Matter of Davis v Church

Annotate this Case
Matter of Davis v Church 2018 NY Slip Op 04055 Decided on June 7, 2018 Appellate Division, Third Department Published by New York State Law Reporting Bureau pursuant to Judiciary Law ยง 431. This opinion is uncorrected and subject to revision before publication in the Official Reports.

Decided and Entered: June 7, 2018

[*1]In the Matter of MAGGIE A. DAVIS, Appellant,


DANIEL E. CHURCH II, Respondent. (Proceeding No. 1.)

In the Matter of DANIEL E. CHURCH II, Respondent,


MAGGIE A. DAVIS, Appellant. (Proceeding No. 2.)

Calendar Date: May 2, 2018
Before: Egan Jr., J.P., Lynch, Clark, Mulvey and Rumsey, JJ.

Sandra M. Colatosti, Albany, for appellant.

Steven G. Natoli, Norwich, attorney for the children.

Clark, J.


Appeal from an order of the Family Court of Chenango County (Revoir Jr., J.), entered May 11, 2017, which, among other things, granted petitioner's application, in proceeding No. 2 pursuant to Family Ct Act article 6, for custody of the parties' children.

Maggie A. Davis (hereinafter the mother) and Daniel E. Church II (hereinafter the father) are the unmarried parents of two boys (born in 2011 and 2012). In January 2015, the father began a one-year security contract in Afghanistan and, within weeks of his assignment, the parties ended their relationship. The mother then moved with the children to New Jersey. However, in May 2015, the mother moved to Massachusetts to manage a horse barn and the [*2]children returned to Chenango County to live with the father, who had returned from Afghanistan early. The children thereafter lived primarily with the father, and the mother had parenting time with the children pursuant to informal arrangements between the parties, which varied to accommodate the mother's changing living situations and employment.

In September 2016, the mother filed a petition seeking custody of the children, and the father cross-petitioned for similar relief. During the pendency of these proceedings, the parties shared physical custody of the children pursuant to temporary custody orders. Following a fact-finding hearing, Family Court granted the mother and the father joint legal custody, with primary physical custody to the father and parenting time to the mother. Specifically, the court directed that the mother have parenting time with the children during the school year on alternate weekends from Thursday after school until Tuesday morning and on alternating weeks during the children's summer break. The court further directed that the mother and the father share the Thanksgiving, Christmas and Easter holidays, with the specific times and arrangements to be worked out by the parties. The mother now appeals, primarily arguing that Family Court should have granted her request for shared physical custody of the children, instead of awarding the father primary physical custody.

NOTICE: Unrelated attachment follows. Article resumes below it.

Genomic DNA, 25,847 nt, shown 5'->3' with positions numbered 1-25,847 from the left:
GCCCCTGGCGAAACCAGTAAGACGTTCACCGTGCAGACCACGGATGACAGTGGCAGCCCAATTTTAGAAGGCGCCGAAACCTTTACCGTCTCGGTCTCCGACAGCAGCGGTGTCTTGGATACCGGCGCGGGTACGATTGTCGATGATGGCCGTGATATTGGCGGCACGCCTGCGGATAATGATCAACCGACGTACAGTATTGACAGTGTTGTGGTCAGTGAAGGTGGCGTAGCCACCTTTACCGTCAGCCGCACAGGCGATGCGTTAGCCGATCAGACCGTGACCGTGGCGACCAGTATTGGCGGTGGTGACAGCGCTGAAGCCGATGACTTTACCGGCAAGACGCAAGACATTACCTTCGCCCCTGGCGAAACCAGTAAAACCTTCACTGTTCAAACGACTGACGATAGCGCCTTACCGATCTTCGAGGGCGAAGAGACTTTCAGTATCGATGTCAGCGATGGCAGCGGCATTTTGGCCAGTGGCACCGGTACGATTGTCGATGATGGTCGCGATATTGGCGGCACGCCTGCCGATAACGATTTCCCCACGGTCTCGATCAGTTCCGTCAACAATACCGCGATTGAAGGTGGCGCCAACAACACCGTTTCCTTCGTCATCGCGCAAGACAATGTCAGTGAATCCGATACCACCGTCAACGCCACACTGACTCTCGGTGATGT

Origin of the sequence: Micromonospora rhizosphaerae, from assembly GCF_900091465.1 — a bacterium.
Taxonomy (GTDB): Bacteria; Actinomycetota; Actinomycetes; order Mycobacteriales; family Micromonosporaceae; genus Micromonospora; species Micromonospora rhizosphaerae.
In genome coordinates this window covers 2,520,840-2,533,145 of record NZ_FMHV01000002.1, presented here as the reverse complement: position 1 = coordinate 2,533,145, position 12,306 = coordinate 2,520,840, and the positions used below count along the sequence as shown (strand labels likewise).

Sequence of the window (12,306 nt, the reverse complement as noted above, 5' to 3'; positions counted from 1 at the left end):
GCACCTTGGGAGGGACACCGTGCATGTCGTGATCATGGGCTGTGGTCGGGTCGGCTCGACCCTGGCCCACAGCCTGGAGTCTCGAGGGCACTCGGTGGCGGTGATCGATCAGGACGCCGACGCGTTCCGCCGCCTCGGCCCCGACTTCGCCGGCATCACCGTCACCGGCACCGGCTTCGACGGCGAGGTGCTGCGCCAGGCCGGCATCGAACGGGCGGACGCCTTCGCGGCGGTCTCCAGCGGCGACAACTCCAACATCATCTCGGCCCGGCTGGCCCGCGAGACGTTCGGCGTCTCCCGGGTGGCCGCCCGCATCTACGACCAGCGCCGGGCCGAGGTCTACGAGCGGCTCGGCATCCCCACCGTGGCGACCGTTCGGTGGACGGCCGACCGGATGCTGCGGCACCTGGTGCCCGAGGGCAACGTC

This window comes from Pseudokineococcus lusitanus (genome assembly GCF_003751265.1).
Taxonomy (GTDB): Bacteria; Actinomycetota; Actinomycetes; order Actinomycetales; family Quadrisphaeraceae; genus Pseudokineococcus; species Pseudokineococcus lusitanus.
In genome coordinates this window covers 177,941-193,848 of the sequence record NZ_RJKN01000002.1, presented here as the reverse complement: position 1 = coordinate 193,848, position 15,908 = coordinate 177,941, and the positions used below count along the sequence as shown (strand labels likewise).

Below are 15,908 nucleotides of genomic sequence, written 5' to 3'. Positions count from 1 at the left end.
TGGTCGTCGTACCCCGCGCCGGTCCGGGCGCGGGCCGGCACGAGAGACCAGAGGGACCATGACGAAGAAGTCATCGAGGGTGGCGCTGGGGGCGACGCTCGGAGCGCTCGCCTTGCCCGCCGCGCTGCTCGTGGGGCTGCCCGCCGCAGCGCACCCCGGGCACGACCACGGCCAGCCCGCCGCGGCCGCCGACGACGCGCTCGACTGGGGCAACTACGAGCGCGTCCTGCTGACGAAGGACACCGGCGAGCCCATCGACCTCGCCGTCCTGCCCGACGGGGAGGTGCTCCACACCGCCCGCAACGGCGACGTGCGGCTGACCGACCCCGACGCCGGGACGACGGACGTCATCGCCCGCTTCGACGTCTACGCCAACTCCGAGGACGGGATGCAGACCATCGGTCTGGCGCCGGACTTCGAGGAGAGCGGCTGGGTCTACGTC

When presented with an initial custody determination, Family Court's primary consideration is the best interests of the children, which requires an examination of "such factors as each parent's relative fitness and past performance, ability to provide for the children's well-being and furnish a stable home environment, and willingness to foster relationships with the other parent" (Matter of McLaughlin v Phillips, 110 AD3d 1184, 1185 [2013]; see Matter of Smithey v McAbier, 144 AD3d 1425, 1425-1426 [2016]; Matter of Kayla Y. v Peter Z., 125 AD3d 1126, 1127 [2015]). Given that Family Court is in a superior position to evaluate testimony and assess witness credibility, we accord great deference to Family Court's custody determinations, and we will not disturb such a determination if it is supported by a sound and substantial basis in the record (see Matter of Teri v Elliott, 122 AD3d 1092, 1093 [2014]; Matter of Torkildsen v Torkildsen, 72 AD3d 1405, 1406 [2010]).

Although it is clear that both the mother and the father love the children deeply and have each developed close bonds with them, a sound and substantial basis exists in the record to support Family Court's determination that the father is the more stable parent. As established by the evidence, the father had been the children's primary caretaker since May 2015 and had consistently provided for the children's educational, medical and day-to-day needs. In contrast, the record revealed that, since the parties ended their relationship, the mother had changed jobs and residences frequently and that some of these changes, including her decision to move to Massachusetts, had negatively affected her ability to exercise parenting time with the children. The evidence further demonstrated that the mother had not taken an active and consistent role in the children's routine medical care or the older child's education since before May 2015. Accordingly, Family Court's determination to award the father primary physical custody is supported by a sound and substantial basis in the record (see Matter of Driscoll v Oursler, 146 AD3d 1179, 1182 [2017]; Matter of Smithey v McAbier, 144 AD3d at 1426; Matter of Holland v Klingbeil, 118 AD3d 1077, 1078-1079 [2014]). Furthermore, on this record, we discern no basis upon which to disturb the parenting time schedule fashioned by Family Court in the best interests of the children (see Matter of LaBaff v Dennis, 160 AD3d 1096, 1097-1098 [2018]; Matter of Williams v Williams, 151 AD3d 1307, 1309 [2017]).

Egan Jr., J.P., Lynch, Mulvey and Rumsey, JJ., concur.

ORDERED that the order is affirmed, without costs.